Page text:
The re-enactment of denial
In 2007, the International Psychoanalytic Association (IPA) held its biennial Congress in Berlin. Germany had been the site for several such Congresses in the early history of psychoanalysis and the previous Berlin Congress was the last one attended in person by Freud. However, since World War II and the shift of psychoanalysis' "mother-tongue' from German to English, only one previous Congress had been held in Germany. This was the Hamburg Congress of 1985, devoted to the topic of "Identification and its Vicissitudes' and fraught with the tensions of a return to the site of desolation not only of psychoanalysis, but of course also of European Jewry, to which the overwhelming majority of pre-war psychoanalysts had belonged. The complexity and intensity of the emotional situation of Hamburg was such that it was always likely to be the case that the Congress would be a disappointment, and this is basically how things turned out — though the actual terms of this disappointment repay careful consideration and have been the subject of much subsequent reminiscence, scholarship and speculation (Freedman, 1988; Frosh, 2005; Moses and Hrushovski-Moses, 1986). The 2007 Berlin Congress, a generation later, took as its theme "Remembering, Repeating, and Working Through' and was explicitly set up to examine some of the issues that lingered from the Hamburg Congress — issues of coming-to-terms, of laying-to-rest, of moving on, if one can translate the title into its underlying wishful fantasy. This Congress seems to have received positive reviews throughout the psychoanalytic world, at least as evident in the materials published so far; yet there is evidence even in these public materials of a continuing uncertainty or even reprise, a repressed, perhaps, and a threatening return. Not surprisingly, this lingering sorrow is connected with issues of culpability and accommodation with Nazism, of the ethics of psychoanalysis and its integrity, and of the denial and even betrayal of history. It may also testify to the actual, empirical difficulty of converting the wish for reparation — for dealing with hurt and destructiveness — into actual reparative acts; that is, one tendency that is traced in the material to be presented here is for these Congresses to act as if past trauma has been dealt with, without anything actually changing or being "worked through'. The sense of something not dealt with is also, however, reflective of a much more specific dynamic that was once core to psychoanalysis and may still be so, if the evidence of the Congress can be taken seriously: the relationship of psychoanalysis to its own Jewish origins, to its treatment of its Jewish membership, and to the existence of anti-Semitism in its own institutional body.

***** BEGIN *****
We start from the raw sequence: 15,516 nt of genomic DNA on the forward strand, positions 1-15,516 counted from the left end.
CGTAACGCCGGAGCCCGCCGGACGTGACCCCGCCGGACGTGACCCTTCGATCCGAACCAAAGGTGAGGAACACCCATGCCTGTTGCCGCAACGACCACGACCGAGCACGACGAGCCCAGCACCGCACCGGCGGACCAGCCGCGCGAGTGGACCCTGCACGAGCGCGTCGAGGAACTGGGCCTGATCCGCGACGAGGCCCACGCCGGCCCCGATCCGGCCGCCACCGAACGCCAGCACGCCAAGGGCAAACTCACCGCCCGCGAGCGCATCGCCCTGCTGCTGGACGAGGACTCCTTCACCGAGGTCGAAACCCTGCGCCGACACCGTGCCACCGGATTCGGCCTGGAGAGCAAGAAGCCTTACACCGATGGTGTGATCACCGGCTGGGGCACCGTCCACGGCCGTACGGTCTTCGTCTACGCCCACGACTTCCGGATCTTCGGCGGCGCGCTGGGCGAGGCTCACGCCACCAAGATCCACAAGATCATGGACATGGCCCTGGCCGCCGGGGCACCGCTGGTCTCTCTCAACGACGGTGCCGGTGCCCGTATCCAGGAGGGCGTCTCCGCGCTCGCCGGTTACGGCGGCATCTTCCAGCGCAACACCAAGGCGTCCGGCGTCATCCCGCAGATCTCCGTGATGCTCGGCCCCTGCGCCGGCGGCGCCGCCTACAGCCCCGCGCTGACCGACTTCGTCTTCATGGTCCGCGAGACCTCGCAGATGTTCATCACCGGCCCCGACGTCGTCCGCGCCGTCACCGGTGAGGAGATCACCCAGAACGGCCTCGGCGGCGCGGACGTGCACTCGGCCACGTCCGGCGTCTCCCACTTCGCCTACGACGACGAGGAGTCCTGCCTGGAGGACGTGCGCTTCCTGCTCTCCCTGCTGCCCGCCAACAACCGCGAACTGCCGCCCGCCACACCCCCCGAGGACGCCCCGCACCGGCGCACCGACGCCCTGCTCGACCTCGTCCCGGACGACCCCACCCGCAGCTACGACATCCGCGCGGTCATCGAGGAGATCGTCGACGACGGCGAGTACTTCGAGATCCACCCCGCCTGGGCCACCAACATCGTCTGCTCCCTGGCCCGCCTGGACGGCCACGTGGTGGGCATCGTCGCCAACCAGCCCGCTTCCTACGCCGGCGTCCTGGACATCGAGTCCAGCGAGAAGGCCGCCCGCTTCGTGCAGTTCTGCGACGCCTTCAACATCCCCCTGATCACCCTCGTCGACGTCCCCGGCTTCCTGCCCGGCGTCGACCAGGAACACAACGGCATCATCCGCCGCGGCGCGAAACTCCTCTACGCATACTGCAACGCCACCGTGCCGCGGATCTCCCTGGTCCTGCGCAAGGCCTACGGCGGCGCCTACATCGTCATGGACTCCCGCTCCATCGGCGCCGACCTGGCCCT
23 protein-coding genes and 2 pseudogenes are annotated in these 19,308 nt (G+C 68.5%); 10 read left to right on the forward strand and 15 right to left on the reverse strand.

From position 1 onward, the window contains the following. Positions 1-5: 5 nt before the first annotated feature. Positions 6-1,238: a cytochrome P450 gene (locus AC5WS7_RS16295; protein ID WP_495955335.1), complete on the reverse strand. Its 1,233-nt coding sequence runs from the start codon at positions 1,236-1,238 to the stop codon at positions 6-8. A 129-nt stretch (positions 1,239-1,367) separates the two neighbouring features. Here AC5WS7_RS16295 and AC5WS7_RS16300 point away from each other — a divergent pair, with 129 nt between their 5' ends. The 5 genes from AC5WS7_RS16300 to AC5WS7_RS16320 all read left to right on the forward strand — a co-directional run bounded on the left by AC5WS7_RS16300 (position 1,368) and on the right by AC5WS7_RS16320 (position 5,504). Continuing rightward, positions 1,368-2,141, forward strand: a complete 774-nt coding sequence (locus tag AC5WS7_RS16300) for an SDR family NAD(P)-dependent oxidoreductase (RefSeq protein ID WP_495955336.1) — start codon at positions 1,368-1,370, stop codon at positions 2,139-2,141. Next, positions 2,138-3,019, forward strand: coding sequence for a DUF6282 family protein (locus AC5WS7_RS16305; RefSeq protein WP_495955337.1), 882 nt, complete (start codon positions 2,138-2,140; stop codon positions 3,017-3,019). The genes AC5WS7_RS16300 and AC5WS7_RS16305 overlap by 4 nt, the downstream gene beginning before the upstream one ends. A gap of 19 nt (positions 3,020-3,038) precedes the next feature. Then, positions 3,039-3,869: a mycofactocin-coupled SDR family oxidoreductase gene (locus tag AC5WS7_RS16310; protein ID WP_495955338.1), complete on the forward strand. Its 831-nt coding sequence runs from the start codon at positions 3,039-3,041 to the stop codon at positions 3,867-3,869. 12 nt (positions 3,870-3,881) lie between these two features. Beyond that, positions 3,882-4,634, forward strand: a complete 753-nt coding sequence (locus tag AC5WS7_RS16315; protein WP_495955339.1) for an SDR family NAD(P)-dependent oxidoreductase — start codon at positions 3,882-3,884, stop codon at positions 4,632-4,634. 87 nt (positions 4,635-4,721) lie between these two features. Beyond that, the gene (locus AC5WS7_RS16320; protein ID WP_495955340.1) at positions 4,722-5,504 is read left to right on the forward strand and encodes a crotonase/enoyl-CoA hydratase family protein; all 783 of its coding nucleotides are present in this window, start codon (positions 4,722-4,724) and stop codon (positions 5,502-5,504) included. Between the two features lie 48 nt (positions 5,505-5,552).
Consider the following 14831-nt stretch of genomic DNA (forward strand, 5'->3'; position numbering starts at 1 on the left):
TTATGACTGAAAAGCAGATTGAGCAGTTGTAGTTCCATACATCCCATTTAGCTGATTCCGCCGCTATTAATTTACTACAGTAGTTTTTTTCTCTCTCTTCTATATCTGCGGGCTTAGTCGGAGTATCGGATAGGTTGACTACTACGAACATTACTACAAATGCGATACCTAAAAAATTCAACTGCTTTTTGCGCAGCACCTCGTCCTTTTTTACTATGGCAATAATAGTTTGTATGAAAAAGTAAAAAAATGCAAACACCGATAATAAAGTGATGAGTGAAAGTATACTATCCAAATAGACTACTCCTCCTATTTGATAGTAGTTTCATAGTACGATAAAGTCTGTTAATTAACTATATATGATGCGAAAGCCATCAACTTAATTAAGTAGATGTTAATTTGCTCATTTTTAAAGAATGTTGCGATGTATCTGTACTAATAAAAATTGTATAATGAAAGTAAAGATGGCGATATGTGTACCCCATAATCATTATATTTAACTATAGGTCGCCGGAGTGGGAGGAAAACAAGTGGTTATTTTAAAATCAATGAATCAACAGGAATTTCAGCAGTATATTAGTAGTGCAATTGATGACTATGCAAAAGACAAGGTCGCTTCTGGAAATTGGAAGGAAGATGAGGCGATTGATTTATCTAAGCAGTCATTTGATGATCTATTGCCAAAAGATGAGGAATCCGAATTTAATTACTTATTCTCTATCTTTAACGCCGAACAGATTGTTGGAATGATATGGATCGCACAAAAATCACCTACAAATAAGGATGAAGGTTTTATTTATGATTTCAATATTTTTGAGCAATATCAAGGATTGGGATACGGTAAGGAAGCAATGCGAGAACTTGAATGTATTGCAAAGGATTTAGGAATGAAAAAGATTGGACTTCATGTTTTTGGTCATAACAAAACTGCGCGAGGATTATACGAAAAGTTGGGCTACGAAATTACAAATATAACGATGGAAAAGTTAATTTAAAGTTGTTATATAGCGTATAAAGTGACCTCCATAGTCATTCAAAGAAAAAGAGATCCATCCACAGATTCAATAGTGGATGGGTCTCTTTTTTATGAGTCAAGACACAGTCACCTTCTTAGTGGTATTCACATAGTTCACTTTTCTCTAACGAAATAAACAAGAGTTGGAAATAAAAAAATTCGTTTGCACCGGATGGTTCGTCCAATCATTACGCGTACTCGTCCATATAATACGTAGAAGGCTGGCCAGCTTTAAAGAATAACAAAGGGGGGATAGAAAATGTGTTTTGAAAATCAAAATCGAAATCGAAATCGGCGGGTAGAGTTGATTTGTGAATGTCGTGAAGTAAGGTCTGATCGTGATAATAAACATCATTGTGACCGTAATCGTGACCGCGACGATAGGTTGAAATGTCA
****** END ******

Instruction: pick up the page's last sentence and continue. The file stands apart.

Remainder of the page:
Frosh, S. (2012)., The re-enactment of denial, in A. Gülerce (ed.), Re(con)figuring psychoanalysis, Dordrecht, Springer, pp. 60-75.
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